Still from a Nordic Aquafarms promotional video
Still from a Nordic Aquafarms promotional video
Nordic Aquafarms is hoping a new analysis of Penobscot Bay mud will lay to rest concerns about dredging for a pipeline to serve the land-based salmon farm the company hopes to build in Belfast.

The tests, conducted by Aqua Survey, Inc. of Flemington, New Jersey, using a plan written by the U.S. Army Corps of Engineers, found lower levels of mercury than earlier tests by Nordic, which had been disputed by opponents of the project on grounds that they weren’t from the actual pipeline route. While the new tests appear to check many of the boxes for independent oversight and affirm Nordic’s original tests, company representatives doubt that will sway the people who demanded the additional testing, a group they believe will remain against the salmon farm no matter what.

The testing has been required by the U.S. Army Corps of Engineers to satisfy a section of the federal Clean Water Act relating to potential impacts to the water column and benthic community.

Nordic’s plan calls for dredging roughly 36,000 cubic yards of material from the bay floor, both above and below the low-tide mark, to bury a cluster of three pipes that would carry saltwater to the recirculating tanks at the salmon farm and discharge treated wastewater from the facility back into the bay.

Penobscot Bay is known to have elevated levels of mercury originating from the HoltraChem chlor-alkali manufacturing plant in Orrington in the 1960s and ’70s. The area of Penobscot Bay near the Little River Estuary where Nordic plans to construct the pipeline lies more than 20 miles south of the source of the pollution, but samples taken to the north of the proposed dredge site showed mercury levels in the upper levels of sediment that were more than six times higher than background concentrations for estuaries along the central Maine coast, according to Dianne Kopec, the staff biologist for the study.

Maine Department of Marine Resources uses 0.5 parts per million as a guideline when determining whether an area should be closed to lobstering and fishing, as a portion of the Penobscot River estuary was permanently in 2014. Nordic Aquafarms tested in 2018 and found a peak level of 0.265 ppm in the vicinity of the pipeline. Those tests were disputed by opponents because the route of the pipeline was later moved, and the core samples were mixed before they were tested, potentially masking the higher concentrations of mercury in the upper layers.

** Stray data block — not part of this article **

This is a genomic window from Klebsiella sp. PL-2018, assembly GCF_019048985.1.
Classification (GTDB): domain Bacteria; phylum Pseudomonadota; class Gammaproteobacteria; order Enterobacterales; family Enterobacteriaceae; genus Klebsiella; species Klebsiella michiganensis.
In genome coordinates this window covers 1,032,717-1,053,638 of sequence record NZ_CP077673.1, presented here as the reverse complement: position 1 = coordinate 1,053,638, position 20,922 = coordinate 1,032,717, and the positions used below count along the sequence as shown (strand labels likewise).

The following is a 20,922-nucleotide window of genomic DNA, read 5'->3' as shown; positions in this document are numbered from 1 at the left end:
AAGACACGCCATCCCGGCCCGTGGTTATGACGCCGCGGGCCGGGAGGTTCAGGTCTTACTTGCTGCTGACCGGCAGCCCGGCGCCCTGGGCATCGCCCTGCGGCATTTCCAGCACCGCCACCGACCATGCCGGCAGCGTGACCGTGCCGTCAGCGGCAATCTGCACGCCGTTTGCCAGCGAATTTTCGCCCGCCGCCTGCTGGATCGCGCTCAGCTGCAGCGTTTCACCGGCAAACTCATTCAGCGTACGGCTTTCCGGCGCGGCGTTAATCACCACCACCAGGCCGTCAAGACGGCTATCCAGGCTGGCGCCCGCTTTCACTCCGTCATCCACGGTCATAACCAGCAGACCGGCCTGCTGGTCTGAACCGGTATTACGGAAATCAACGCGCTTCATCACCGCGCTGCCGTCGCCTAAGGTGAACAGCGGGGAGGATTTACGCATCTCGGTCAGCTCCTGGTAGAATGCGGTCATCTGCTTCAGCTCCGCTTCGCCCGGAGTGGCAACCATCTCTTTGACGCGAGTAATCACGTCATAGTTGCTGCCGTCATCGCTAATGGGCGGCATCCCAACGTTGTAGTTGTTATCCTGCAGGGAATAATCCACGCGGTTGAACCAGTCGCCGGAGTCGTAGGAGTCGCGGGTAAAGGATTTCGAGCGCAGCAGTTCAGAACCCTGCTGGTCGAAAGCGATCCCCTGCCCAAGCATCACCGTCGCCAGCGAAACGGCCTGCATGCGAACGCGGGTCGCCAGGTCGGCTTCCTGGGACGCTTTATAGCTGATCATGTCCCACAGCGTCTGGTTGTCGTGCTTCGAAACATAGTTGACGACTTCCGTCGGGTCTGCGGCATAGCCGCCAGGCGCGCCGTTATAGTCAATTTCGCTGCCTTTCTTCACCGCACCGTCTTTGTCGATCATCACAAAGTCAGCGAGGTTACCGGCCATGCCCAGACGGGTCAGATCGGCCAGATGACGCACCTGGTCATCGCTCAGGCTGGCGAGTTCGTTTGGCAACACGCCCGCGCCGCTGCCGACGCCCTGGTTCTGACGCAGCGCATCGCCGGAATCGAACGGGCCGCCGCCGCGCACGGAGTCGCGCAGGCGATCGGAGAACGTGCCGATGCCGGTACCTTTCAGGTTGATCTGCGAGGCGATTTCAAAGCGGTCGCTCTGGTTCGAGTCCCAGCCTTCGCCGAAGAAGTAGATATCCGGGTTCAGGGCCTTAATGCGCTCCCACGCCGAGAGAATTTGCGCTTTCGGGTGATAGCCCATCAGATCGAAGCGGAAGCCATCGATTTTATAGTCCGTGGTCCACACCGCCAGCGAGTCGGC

The new samples were taken from 11 locations along the pipe route to a minimum depth of three feet. Each sample was divided into surface, transitional and deep layers for analysis. The results predictably showed higher levels near the surface, but the highest of them, 0.245 parts per million, was lower than Nordic found in 2018. And many of the samples had significantly lower concentrations.

“I would say it’s vindicating, but, you know, we haven’t really done anything,” Marianne Naess, commercial director for Nordic Aquafarms, said at a meeting with The Free Press September 8. “It’s been proven that what we’ve said all along is the truth.”

Ed Cotter, Nordic’s senior vice president of projects, added, “It’s accurate and it’s the whole story.”

The dredging would move 36,000 cubic yards of sediment from the bay floor to bury about half of the pipeline as it crosses the wide mudflats and continues underground beyond the low-water line. Nordic has proposed to do the work at low tide when possible and to install fabric turbidity curtains around the area to contain any sediment stirred up by the dredging. The material would be collected on barges during construction. Some of it would be returned to the bay floor to cover the pipeline, which will be buried for a length of 2,700 feet in the intertidal and subtidal zones, then partially buried for another 400 feet before emerging to be suspended above the bay floor. The remaining material would be towed on barges to Mack Point Cargo Terminal in Searsport and trucked to an upland disposal site. Opponents have questioned regulators with little success about what would happen to the potentially toxic water from the sediment, which would need to be drained before the material could be moved by truck.

On September 8, Naess said the dewatering will happen while the barges are inside the work area along the pipeline route. Cotter said sawdust or other material could be added after the dewatering to further solidify the material. He added that the sediment removed from the bay floor would be classified as clean enough to cap landfills containing more toxic soils.

The new sediment analysis data, which documented mercury, along with PCBs, pesticides and other contaminants, will be submitted to the U.S. Army Corps of Engineers to be measured against requirements of the federal Clean Water Act.

Maine Board of Environmental Protection is unlikely to consider the new data. The board approved a draft permit on September 4 and closed the required comment period on September 14.

The state and federal permits have been fiercely contested by opponents, who believe regulators have repeatedly needed to be prodded into doing basic diligence.

Responding to the new mercury data, Kim Ervin Tucker, attorney for Friends of Harriet L. Hartley, a conservation group opposing Nordic Aquafarms, and Maine Lobstering Union, said the mercury found in the new tests exceeds the levels found in meat of lobsters in the area that was closed by DMR in 2014.

Naess of Nordic Aquafarms said opponents have falsely equated the threshold for mercury in fish and shellfish meat with the higher threshold for mercury in sediment.